independent

Friday 18 April 2014

Haskell's world view brings sharper focus

James Haskell thought he may never play international rugby again after embarking on a three-year spell overseas

James Haskell, the man who thought that he would never play for England again as he spent three years globe-trotting, will pack down on the blindside flank against Ireland in Dublin on Sunday a wiser, more energised individual and with a far greater appreciation of what it means to represent his country.

He admits that it was a risk to cut himself off from the national team and head overseas, first to Stade Francais then onwards to Japan and Super 15 rugby in New Zealand.

"It was a gamble," Haskell said. "I am not going to be like the guy from 'The A-Team' and say that 'I love it when a plan comes together', because that's not the case at all. I had no idea what was going to happen.

"I knew that if I went away I would grow up and be enriched as a person. But, as an international player, I might never have been seen again."

He was, though, and to telling effect, first when stepping in for the injured Chris Robshaw for the 14-14 draw in the third Test against South Africa in June, and then last weekend when he came on early in the second half for the injured No 8 Ben Morgan against Scotland at Twickenham.

Unfamiliar

As he did last Saturday, Tom Wood will move across from the blindside to the middle slot against Ireland. It is an unfamiliar position for the Northampton flanker, but England are keen to retain those who finished so well against Scotland. What they may lose in specialist knowledge, they will gain in hard-edged presence.

Haskell is not seen as a great back-row strategist in the mould of Richard Hill or Lawrence Dallaglio; there are times when he needs to be pointed in the right direction.

But no one can deny his upbeat nature. He is a big kid at heart, aware of his profile as an international but an honest, down-to-earth bloke in love with his sport. The desire to play for England never dimmed but, if anything, it now burns ever more fiercely.

"The shirt on its own is a bit of cloth but you have to fill it with physicality and emotion," Haskell said. "You know that any moment it can be taken away.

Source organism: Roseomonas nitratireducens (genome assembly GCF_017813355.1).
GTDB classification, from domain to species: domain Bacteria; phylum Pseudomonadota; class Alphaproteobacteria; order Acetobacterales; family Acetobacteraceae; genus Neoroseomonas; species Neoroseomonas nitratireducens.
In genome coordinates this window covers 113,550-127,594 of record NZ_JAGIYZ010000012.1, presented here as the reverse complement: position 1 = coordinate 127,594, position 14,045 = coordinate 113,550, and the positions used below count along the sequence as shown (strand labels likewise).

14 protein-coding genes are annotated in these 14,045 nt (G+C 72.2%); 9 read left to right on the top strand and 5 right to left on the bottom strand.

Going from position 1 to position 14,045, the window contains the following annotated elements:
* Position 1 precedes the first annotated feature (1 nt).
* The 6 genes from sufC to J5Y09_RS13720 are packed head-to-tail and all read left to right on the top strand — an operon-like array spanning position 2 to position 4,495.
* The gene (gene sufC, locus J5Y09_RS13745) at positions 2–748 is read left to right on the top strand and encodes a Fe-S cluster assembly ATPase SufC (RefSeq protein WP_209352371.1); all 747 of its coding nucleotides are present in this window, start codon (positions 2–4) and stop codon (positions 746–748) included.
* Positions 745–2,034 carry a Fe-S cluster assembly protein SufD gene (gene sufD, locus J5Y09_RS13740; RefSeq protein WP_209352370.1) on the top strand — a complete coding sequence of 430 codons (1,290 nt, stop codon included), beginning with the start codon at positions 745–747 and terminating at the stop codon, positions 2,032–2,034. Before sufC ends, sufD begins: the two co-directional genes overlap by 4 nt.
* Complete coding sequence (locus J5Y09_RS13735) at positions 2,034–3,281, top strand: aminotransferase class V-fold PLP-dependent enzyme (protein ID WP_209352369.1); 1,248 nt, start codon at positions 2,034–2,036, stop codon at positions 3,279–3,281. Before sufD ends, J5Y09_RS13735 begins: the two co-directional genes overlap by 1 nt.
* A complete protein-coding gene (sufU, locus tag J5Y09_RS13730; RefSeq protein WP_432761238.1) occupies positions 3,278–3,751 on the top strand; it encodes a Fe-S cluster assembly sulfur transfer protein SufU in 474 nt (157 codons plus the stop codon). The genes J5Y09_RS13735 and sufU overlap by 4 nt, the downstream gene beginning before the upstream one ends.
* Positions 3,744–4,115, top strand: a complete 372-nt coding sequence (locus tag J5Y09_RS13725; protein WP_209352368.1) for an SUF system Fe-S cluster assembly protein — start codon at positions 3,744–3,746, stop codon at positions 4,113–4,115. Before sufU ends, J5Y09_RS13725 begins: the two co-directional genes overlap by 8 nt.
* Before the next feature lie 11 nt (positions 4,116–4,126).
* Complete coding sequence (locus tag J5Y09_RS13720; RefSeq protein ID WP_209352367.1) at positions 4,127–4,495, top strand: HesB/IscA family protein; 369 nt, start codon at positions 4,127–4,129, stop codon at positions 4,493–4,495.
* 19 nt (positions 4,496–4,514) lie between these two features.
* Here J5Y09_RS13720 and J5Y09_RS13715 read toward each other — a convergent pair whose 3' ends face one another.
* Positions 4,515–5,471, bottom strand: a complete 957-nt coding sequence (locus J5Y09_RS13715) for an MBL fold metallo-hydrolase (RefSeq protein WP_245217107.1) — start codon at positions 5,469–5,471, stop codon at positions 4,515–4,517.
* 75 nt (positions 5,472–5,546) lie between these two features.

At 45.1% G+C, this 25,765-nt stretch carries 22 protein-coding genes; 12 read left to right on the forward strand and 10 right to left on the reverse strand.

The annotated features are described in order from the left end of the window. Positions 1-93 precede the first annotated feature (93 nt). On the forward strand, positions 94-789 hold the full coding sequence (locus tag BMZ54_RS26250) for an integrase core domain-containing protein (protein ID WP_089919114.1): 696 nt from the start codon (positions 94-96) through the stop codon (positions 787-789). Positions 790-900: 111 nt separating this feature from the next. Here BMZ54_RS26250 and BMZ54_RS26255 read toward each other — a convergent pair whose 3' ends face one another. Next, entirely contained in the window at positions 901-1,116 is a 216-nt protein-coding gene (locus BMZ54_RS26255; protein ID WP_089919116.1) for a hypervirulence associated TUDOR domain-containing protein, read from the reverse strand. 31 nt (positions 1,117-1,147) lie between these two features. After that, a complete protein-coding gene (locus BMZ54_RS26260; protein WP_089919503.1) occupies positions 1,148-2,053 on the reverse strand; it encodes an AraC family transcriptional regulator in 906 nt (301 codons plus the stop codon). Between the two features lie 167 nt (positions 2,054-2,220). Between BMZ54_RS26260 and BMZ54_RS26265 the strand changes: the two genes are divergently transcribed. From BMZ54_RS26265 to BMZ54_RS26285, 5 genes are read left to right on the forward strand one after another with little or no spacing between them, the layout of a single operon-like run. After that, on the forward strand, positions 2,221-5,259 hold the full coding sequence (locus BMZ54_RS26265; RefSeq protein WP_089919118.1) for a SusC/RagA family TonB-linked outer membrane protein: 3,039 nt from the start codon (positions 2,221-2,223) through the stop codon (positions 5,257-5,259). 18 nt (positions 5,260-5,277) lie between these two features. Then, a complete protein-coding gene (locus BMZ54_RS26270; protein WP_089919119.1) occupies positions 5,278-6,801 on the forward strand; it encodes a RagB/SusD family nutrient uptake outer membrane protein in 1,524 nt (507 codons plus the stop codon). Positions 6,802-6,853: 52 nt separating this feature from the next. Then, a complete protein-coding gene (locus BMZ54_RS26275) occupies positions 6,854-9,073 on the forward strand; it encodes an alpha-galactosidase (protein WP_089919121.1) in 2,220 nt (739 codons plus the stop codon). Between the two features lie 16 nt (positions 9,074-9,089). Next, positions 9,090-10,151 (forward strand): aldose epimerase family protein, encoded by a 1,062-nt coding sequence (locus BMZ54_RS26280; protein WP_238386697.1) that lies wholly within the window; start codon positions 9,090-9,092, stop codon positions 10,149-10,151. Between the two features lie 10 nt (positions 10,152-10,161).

"I spoke with the All Black guys in New Zealand when I played there (for the Highlanders). They said that it is a very short life expectancy in the All Blacks shirt, that they blood young guys early. When I came back (last summer), I found it was something that Stuart (Lancaster, the England head coach) was doing. Everyone gets a number when they are capped. No one can take that number (1,284 for Haskell) away. It's your place in the line of players ever to be capped. It gives you tradition."

Haskell is still only 27. In many ways he is associated with the old school that went to the World Cup in New Zealand and shuffled home in embarrassment. Lancaster made a point of clearing out the discredited regime of players and starting anew. Did Haskell fear that he would be tarred with the same brush?

"When new coaches come in, you are always looking down the barrel of not playing for England again," he said. "I had seen that guys were not involved. It was good to get to South Africa, good to get a chance for Stuart to see what I could offer.

"If Stuart could see I was passionate about England and that I would fight to get involved – well, it means so much to me. Everyone wants to be part of this squad. It's like the kid at school with the new toy. Everyone wants to play with it."

Haskell knows that he has to perform, and that reputation counts for little.

Justice

"Ben Foden has been one of England's top performers, but there wasn't space for him as guys in his position had been playing well," Haskell said. "When you do get the shirt, you want to do it justice and you play with renewed vigour. I can't afford to have a soft game, to have a game where there are no standout moments. I need to make an impact."

With the likes of Wasps team-mate Billy Vunipola and Worcester's Matt Kvesic pushing hard, Haskell is well aware that the next generation of back-row forwards is gathering at the gates. Haskell used to stand out as an extra-fit specimen. Now it is the norm, for the pursuit of excellence is a minimum requirement in this England set-up.

"In the past guys might have let things slip by, take a rest and think the job is done," Haskell said. "That's never the case here. I have just been flogged to death on the rowing machine with Tom Wood and Chris Robshaw.

"It's very easy when you're out of the England mix to be blase about it. I wasn't in the elite squad for Fiji or Australia but I walked round the ground, saw the fans, smelt the hot dogs and it was one of those special Twickenham Saturdays.

"This is what it is about. I knew I'd miss it if I didn't get back in. I'll keep playing for as long as they want me."

Haskell rattles away. He could talk for England. Above all, though, he has been articulate out where it matters. Dublin awaits. (© Daily Telegraph, London)

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